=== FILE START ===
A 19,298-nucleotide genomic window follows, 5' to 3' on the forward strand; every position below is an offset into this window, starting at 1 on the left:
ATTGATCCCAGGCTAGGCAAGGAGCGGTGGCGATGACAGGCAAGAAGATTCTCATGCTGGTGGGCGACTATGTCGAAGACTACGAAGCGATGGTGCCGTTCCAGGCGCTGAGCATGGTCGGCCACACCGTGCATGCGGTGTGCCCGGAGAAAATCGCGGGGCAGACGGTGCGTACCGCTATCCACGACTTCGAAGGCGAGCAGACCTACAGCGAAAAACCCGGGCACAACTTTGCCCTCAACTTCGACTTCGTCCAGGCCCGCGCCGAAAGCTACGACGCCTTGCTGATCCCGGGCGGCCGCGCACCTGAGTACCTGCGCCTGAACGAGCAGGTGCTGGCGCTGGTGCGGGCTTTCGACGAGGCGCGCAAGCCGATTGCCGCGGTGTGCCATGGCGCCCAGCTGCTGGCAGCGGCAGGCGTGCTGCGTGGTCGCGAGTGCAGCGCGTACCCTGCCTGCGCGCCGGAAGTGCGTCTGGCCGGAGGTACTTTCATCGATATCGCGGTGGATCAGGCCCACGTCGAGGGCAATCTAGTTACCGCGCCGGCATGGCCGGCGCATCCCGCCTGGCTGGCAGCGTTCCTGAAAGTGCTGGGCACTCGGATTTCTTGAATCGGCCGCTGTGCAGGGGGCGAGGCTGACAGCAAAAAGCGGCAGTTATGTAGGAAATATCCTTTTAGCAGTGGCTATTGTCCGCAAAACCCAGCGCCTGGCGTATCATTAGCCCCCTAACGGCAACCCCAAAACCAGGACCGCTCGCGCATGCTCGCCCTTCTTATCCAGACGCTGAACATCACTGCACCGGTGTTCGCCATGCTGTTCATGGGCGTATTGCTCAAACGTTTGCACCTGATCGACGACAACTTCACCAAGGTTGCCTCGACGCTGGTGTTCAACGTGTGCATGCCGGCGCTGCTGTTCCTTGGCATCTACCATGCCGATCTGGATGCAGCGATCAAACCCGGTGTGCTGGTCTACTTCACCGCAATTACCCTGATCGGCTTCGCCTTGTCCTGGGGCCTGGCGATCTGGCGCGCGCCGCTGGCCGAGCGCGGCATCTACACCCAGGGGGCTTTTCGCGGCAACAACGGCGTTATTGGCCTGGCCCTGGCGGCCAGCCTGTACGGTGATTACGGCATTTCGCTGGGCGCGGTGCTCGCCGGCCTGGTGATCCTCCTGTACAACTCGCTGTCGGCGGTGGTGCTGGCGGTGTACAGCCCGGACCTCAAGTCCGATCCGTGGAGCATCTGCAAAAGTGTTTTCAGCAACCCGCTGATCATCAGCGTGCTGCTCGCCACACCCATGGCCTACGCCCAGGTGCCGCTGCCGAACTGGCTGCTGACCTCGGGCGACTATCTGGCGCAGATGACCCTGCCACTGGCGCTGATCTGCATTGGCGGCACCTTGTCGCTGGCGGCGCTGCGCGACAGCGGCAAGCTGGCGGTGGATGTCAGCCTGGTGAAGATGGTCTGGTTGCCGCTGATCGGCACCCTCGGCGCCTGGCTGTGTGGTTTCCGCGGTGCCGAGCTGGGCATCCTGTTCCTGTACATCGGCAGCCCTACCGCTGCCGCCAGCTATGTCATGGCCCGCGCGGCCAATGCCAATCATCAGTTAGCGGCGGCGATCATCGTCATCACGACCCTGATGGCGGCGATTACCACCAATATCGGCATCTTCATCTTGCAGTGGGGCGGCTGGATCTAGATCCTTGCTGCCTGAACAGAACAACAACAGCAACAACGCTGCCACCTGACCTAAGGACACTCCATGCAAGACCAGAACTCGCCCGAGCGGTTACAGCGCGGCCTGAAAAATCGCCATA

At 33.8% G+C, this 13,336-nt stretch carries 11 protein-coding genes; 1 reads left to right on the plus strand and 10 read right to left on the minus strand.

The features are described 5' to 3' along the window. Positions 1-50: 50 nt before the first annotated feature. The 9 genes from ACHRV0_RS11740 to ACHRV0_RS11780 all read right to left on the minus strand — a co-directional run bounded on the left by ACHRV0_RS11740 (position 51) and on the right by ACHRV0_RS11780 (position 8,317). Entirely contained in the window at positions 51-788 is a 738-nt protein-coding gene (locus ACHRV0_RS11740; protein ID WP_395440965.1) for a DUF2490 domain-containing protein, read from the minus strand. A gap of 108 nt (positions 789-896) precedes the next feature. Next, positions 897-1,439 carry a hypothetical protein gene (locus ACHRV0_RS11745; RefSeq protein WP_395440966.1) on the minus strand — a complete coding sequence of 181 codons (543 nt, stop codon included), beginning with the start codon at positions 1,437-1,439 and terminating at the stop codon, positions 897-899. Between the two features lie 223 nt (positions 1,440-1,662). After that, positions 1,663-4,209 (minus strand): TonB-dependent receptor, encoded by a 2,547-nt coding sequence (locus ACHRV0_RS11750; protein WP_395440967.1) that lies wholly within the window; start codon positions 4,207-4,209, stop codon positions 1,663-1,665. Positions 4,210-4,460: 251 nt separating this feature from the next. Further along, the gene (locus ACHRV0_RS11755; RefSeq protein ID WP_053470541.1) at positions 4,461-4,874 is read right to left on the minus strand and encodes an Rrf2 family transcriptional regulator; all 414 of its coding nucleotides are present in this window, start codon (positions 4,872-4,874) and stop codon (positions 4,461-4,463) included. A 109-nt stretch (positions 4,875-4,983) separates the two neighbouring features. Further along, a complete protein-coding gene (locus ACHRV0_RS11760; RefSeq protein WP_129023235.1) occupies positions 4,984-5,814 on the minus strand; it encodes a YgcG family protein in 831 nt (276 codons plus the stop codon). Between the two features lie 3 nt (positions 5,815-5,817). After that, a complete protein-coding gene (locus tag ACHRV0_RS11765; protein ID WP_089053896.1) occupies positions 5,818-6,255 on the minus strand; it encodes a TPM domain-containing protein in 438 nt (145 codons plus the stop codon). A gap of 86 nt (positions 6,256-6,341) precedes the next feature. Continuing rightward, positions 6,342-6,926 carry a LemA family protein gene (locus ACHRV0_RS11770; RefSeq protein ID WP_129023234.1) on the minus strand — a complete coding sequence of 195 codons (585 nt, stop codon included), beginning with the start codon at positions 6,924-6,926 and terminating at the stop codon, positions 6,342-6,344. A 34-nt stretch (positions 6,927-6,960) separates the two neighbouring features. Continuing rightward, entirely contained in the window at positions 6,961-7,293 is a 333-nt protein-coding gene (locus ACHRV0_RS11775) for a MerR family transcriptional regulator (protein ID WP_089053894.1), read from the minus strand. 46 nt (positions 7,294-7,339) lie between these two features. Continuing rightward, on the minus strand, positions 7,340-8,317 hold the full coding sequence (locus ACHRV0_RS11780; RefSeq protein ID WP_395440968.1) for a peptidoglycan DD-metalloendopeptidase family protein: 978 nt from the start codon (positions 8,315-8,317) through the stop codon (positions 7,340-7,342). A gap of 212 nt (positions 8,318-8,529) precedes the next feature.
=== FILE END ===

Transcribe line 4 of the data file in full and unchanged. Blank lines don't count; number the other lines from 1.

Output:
The features are described 5' to 3' along the window. Positions 1-50: 50 nt before the first annotated feature. The 9 genes from ACHRV0_RS11740 to ACHRV0_RS11780 all read right to left on the minus strand — a co-directional run bounded on the left by ACHRV0_RS11740 (position 51) and on the right by ACHRV0_RS11780 (position 8,317). Entirely contained in the window at positions 51-788 is a 738-nt protein-coding gene (locus ACHRV0_RS11740; protein ID WP_395440965.1) for a DUF2490 domain-containing protein, read from the minus strand. A gap of 108 nt (positions 789-896) precedes the next feature. Next, positions 897-1,439 carry a hypothetical protein gene (locus ACHRV0_RS11745; RefSeq protein WP_395440966.1) on the minus strand — a complete coding sequence of 181 codons (543 nt, stop codon included), beginning with the start codon at positions 1,437-1,439 and terminating at the stop codon, positions 897-899. Between the two features lie 223 nt (positions 1,440-1,662). After that, positions 1,663-4,209 (minus strand): TonB-dependent receptor, encoded by a 2,547-nt coding sequence (locus ACHRV0_RS11750; protein WP_395440967.1) that lies wholly within the window; start codon positions 4,207-4,209, stop codon positions 1,663-1,665. Positions 4,210-4,460: 251 nt separating this feature from the next. Further along, the gene (locus ACHRV0_RS11755; RefSeq protein ID WP_053470541.1) at positions 4,461-4,874 is read right to left on the minus strand and encodes an Rrf2 family transcriptional regulator; all 414 of its coding nucleotides are present in this window, start codon (positions 4,872-4,874) and stop codon (positions 4,461-4,463) included. A 109-nt stretch (positions 4,875-4,983) separates the two neighbouring features. Further along, a complete protein-coding gene (locus ACHRV0_RS11760; RefSeq protein WP_129023235.1) occupies positions 4,984-5,814 on the minus strand; it encodes a YgcG family protein in 831 nt (276 codons plus the stop codon). Between the two features lie 3 nt (positions 5,815-5,817). After that, a complete protein-coding gene (locus tag ACHRV0_RS11765; protein ID WP_089053896.1) occupies positions 5,818-6,255 on the minus strand; it encodes a TPM domain-containing protein in 438 nt (145 codons plus the stop codon). A gap of 86 nt (positions 6,256-6,341) precedes the next feature. Continuing rightward, positions 6,342-6,926 carry a LemA family protein gene (locus ACHRV0_RS11770; RefSeq protein ID WP_129023234.1) on the minus strand — a complete coding sequence of 195 codons (585 nt, stop codon included), beginning with the start codon at positions 6,924-6,926 and terminating at the stop codon, positions 6,342-6,344. A 34-nt stretch (positions 6,927-6,960) separates the two neighbouring features. Continuing rightward, entirely contained in the window at positions 6,961-7,293 is a 333-nt protein-coding gene (locus ACHRV0_RS11775) for a MerR family transcriptional regulator (protein ID WP_089053894.1), read from the minus strand. 46 nt (positions 7,294-7,339) lie between these two features. Continuing rightward, on the minus strand, positions 7,340-8,317 hold the full coding sequence (locus ACHRV0_RS11780; RefSeq protein ID WP_395440968.1) for a peptidoglycan DD-metalloendopeptidase family protein: 978 nt from the start codon (positions 8,315-8,317) through the stop codon (positions 7,340-7,342). A gap of 212 nt (positions 8,318-8,529) precedes the next feature.